Characters: The Incredibles

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The Parr Family

    As A Whole 

    Bob Parr/Mr. Incredible 
Voiced by: Craig T. Nelson

Mr. Incredible is a super-hero from the Golden Age. He marries Elastigirl and accidentally starts the "Supers Relocation Program" to force all Supers to keep their secret identities to themselves.
  • Acrofatic: In the scene he went to the jungle, he was still fat.
  • Action Dad: A vigilante-superhero after he finished the 9-5 at the office and before tucking his kids into bed.
  • All-Loving Hero: Bob helps people for a living.
  • Amazon Chaser: Bob fell in love with and married Helen, a former crimefighter.
  • Badass: A superhero that fights giant machines and other bad guys.
  • Badass in Distress: As Syndrome's prisoner.
  • Battle Couple: With Helen. They were on patrol on their wedding day.
  • Berserk Button: He has a few. If you stop him from saving someone who needs help, he'll get angry. If you hurt his family, he'll get really angry and if you try to kill them... God help you.
    • This trope (and practically every other superhero trope) is lampshaded by Syndrome, who does in fact call him on it.
    Mr. Incredible: Release me! NOW!
    Syndrome: Or what?
    Mr. Incredible: I'll crush her!
    Syndrome: Oooh, that's a little dark for you, isn't it?
  • Beware the Nice Ones: When he believes that Syndrome has killed his family, it's implied he was going to kill the guy in rage.
    • He also comes really close to crushing Mirage to death, but ultimately can't go through with it.
  • Brought Down to Normal: In the first arc of the comics, though it's gradual. It's eventually revealed to be the result of their new neighbor Jill, actually Helen's old foe Organa, using cookies baked with a depowering agent in an attempt to depower the entire family.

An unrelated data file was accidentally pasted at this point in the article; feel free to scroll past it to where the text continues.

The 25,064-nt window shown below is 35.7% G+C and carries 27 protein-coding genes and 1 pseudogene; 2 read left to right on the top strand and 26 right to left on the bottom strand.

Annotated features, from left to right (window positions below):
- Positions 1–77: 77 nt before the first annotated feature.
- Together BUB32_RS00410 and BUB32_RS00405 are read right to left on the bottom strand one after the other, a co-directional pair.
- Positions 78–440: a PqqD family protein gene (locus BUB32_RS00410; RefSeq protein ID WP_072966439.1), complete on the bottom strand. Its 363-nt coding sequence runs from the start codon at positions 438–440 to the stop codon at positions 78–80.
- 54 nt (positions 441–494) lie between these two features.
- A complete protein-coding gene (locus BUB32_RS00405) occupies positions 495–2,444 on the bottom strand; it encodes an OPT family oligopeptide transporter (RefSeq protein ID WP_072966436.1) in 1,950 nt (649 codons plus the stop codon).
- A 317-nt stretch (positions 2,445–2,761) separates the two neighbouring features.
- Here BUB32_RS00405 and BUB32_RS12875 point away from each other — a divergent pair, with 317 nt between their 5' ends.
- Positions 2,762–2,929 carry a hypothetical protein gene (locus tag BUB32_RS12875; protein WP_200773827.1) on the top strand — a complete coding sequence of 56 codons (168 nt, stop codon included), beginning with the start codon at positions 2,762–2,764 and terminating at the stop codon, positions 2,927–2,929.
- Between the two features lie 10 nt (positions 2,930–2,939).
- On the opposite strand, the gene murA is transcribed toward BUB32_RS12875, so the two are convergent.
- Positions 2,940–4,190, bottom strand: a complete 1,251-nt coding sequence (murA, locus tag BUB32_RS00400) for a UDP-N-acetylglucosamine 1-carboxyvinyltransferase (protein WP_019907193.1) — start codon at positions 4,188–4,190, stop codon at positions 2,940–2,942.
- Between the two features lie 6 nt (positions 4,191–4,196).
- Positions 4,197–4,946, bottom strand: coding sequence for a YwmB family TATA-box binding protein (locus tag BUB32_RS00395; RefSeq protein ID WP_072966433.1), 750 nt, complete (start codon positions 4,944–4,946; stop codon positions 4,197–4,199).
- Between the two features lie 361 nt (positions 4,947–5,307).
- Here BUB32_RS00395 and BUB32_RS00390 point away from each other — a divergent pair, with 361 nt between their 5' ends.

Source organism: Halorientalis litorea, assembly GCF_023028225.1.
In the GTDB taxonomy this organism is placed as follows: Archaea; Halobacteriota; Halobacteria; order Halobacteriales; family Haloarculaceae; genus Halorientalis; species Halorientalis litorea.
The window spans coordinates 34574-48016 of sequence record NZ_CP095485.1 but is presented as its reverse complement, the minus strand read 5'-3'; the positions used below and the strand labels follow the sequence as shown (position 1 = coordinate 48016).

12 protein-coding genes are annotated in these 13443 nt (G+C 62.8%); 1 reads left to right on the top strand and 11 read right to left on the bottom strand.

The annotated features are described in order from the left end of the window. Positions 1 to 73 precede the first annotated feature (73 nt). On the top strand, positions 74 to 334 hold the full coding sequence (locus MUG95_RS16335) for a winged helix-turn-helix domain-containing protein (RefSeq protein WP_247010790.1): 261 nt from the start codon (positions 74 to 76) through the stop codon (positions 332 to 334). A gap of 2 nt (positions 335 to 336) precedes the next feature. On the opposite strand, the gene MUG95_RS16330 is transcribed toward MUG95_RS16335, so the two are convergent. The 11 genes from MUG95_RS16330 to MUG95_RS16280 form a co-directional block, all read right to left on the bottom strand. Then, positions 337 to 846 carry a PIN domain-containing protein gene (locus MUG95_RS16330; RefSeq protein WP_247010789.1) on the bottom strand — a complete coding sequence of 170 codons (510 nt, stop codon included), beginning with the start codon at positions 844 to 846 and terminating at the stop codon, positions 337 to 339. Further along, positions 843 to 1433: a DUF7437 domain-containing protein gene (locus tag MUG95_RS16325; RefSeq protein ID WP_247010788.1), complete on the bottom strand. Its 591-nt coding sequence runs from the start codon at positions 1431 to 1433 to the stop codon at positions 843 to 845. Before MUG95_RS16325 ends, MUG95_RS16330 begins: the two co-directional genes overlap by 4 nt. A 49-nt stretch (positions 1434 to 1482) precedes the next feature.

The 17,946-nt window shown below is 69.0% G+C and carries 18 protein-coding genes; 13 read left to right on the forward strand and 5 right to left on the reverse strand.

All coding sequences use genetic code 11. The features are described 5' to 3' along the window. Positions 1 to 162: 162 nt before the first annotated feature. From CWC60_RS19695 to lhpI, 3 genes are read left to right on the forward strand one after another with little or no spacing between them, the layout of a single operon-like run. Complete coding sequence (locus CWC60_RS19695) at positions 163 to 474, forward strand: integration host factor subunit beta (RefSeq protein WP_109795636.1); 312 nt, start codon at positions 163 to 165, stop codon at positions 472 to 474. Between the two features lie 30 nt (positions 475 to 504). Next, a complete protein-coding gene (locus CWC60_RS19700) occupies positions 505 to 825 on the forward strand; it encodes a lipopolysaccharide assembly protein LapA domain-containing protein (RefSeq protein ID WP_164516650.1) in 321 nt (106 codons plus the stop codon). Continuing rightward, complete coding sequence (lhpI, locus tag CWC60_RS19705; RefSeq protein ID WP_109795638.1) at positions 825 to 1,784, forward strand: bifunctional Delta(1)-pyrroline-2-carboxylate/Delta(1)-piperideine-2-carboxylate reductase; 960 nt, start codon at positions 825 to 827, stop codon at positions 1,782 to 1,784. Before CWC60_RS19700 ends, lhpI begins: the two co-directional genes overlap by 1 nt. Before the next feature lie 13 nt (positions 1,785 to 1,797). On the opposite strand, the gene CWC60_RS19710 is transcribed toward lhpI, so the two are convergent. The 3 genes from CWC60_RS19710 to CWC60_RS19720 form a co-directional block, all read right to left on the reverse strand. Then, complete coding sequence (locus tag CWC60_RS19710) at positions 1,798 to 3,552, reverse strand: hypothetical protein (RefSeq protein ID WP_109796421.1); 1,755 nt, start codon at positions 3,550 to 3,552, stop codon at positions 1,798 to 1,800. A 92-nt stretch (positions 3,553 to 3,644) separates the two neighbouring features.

• The Cape: While he does not wear one, that doesn't stop him from being a strong example of one.
  • Chronic Hero Syndrome: Will stop for anything as a simple as getting a cat down from a tree. Actively seeks opportunities to be a hero. Also makes it difficult for him to settle down after the abolition of superheroes.
  • Could Say It But: When he worked at Insuricare, he did this to give customers tips on how to get around the system.
  • Dating Catwoman: A Downplayed Trope. He doesn't have an affair with Mirage (although he inadvertently gave that impression to Helen), but they have quite flirty banter.
  • Desk Jockey: Mr. Incredible is forced to become one to support his family's normal middle class life and hates it so much he sneaks a little vigilantism on the side.
  • Despair Event Horizon: After it seems that Helen and the kids were killed by the air-to-air missiles, and after he almost crushed Mirage to death, he's left sobbing. Next time we see him, he's clearly in this place, expressing itself in him as a Tranquil Fury as he's about to truly crush Mirage's neck when she frees him. He's pulled out of it after Mirage revealed that his family wasn't actually killed. He's still emotionally scarred from it though, as seen with his "not strong enough" rant later.